The Journey on the Iron Horse


(Photo credit from Museums Ontario)

One of the reasons that Missanabie Cree First Nation (MCFN) have taken the lead in getting the Bear Train on track is to develop their own tourism products.  They see the Algoma passenger train service as the ideal way in which to attract and transport tourists to Indigenous tourism destinations in MCFN’s traditional territory, thus both acknowledging and honouring their historical ties to the railway itself. Tourists love taking remote trains. An event was planned in 2013 to demonstrate the kinds of Indigenous tourism experiences that MCFN would like to develop.  Linda Savory Gordon (CAPT board member) states:
 
“Chelsie Parayko, a MCFN member and an Algoma U student, in a summer job with the Coalition for Algoma Passenger Trains (CAPT), planned ‘The Journey on the Iron Horse Train Event’. The Missanabie Cree used to call the train “the iron horse”. Shirley Horn of MCFN, former Shingwauk residential school student, Algoma University BA (Fine Arts) graduate and current Chancellor of Algoma University, suggested that we call the Indigenous train event on the ACR “The Journey on the Iron Horse.”  This Indigenous culture-based tourism event was conceived by Chelsie Parayko.  The plan is for participants to take the passenger train from the Sault to Hawk-Junction, where they would be picked up by vans and shuttled by road to Island View Camp in Missanabie. At Island View, an MCFN caterer would prepare meals using local Cree recipes and foods. The program would include talks by an MCFN elder about the history and culture of MCFN and a display of work by MCFN artists.  A group of young Cree drummers from a neighbouring First Nation would do a drumming. The participants would stay overnight at Island View. The next day they would be taken by van or coach back to Hawk Junction, through Wawa to Lake Superior.  During the return trip on highway 17 along the Lake Superior coast the participants would visit Michipicoten, Old Woman Bay, the Agawa Pictographs and the Visitors Centre in Lake Superior Provincial Park. This is one of many Indigenous tourism products that MCFN could develop and offer from the Bear passenger train. “

This tourism product encompasses a lot of the elements that the Mask-wa Oo-ta-ban initiative holds dear in our mission and values, including economic development and job opportunities for Missanabie Cree people, as well as traditional Indigenous teaching and cross-cultural learning, primarily about the traditional territory as well as the reality of residential schooling for the Missanabie Cree. Moreover, the incorporation of traditional Cree food and Cree drumming/music allows for an even greater cross-cultural and educational experience for participants. Not to mention, Island View Camp and Missanabie in general are beautiful locations to really get in touch with nature – gorgeous sunsets, lush, green trees, and bountiful lakes to swim and fish in!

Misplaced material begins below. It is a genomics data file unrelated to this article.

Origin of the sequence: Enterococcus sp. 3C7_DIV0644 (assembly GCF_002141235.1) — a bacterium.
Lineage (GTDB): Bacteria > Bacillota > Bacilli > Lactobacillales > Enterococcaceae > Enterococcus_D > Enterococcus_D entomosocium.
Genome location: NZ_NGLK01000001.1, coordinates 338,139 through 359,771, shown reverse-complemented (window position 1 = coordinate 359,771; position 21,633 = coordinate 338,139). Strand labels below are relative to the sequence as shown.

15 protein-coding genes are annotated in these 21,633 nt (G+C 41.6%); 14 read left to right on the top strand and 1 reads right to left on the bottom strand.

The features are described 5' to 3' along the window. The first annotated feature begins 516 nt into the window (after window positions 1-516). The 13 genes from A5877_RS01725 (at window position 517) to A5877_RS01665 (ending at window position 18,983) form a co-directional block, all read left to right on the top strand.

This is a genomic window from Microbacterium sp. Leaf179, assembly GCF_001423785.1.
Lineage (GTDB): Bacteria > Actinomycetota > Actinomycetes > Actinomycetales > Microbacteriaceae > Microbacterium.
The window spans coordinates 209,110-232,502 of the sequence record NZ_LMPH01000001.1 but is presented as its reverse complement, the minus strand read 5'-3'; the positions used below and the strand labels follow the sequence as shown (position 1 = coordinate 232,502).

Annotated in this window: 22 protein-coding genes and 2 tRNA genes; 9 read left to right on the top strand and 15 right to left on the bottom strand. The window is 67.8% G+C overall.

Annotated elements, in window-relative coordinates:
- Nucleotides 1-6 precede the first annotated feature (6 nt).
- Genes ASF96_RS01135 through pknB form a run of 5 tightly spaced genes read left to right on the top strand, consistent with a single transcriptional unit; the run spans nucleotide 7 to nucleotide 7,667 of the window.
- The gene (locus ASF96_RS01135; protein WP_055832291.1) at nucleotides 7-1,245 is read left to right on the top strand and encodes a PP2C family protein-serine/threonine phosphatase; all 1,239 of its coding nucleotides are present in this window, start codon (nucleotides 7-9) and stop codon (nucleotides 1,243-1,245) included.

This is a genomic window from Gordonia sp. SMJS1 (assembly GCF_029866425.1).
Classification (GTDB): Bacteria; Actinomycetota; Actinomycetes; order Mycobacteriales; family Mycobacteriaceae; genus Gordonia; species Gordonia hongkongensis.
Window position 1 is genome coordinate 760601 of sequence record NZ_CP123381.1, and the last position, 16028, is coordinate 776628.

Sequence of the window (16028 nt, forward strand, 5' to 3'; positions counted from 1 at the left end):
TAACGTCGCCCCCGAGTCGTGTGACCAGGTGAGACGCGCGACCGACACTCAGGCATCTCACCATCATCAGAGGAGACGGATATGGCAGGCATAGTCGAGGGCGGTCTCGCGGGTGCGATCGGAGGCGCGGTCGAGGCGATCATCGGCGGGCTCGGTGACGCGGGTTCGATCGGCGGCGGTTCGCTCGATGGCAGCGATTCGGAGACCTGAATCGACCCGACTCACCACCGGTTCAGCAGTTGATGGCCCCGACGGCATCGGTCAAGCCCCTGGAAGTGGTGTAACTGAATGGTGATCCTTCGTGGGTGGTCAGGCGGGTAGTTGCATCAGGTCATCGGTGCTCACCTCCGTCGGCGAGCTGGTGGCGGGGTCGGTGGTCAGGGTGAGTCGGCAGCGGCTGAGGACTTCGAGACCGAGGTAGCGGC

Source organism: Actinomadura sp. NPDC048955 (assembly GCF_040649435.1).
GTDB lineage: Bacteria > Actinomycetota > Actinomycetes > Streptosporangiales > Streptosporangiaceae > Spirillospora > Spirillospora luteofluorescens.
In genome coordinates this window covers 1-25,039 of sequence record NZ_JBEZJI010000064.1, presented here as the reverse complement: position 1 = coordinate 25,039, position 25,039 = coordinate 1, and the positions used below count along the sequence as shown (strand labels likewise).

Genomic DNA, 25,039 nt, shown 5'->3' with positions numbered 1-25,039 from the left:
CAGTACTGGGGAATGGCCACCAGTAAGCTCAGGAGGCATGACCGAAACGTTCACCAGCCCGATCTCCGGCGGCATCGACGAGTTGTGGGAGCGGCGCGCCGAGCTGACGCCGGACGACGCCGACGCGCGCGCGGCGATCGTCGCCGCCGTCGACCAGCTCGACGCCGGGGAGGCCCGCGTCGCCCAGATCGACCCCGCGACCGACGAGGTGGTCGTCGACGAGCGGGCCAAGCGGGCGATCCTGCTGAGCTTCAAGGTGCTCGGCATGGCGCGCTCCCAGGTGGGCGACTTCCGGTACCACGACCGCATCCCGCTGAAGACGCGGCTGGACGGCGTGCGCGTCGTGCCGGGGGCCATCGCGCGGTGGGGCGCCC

For more information on Missanabie Cree First Nation, click here.

For more information on Island View Camp, click here.

Opportunities for Winter Adventure Along the Rail Corridor


(Photo credit from CAPT).

Many people talk about all the amazing summer activities that we have the option to do in Northern Ontario, especially on Lake Superior and surrounding area. But what about all the winter adventure opportunities that are privy to us? Laying right outside our frosted doorsteps? Here are some of the exciting winter experiences that the Bear Train would help you to access to really get a taste of a Northern winter… which, for many living in the North, is also part of the regional culture!

Aurora Borealis – AKA, The Northern Lights
First, I want to start with what I think is the most amazing thing about calling Northern Ontario home. I mean really, can you believe that we are blessed enough to live in a region where we have the ability to view the northern Lights when they are active? We are actually in a dark and remote enough area that you can see the lights right from within Sault Ste. Marie! But a much better viewing would be possible from somewhere further north, like Hawk-Junction or Wawa. So, bundle up and check it out! Remember – the more secluded the area, the more colourful hues of blue, green, and purple the display will be! While the phenomenon is never guaranteed to be spotted – no matter how much planning you do – this guide by the Huffington Post will help you to determine how to increase your odds of catching the Northern Lights this year.

Trout, Walleye, Pike, Perch, Steelheads… Oh My! – Ice Fishing

Some people take fishing VERY seriously. Others see it as a fun hobby. But no matter how you perceive ice fishing – if you are heading out on the frozen lake for a relaxing day spent with family and friends, or a competitive fishing derby (a full list of 2018 derbies, compiled by Tourism Northern Ontario, can be found here), or even to have some much needed ‘me time,’ Northern Ontario’s lakes are where it’s at! We have the thick ice to accommodate ice fishing activities safely, and the surreal natural landscapes to make the view, and whole experience, that much more worthwhile.

Into the Wild – Snowmobiling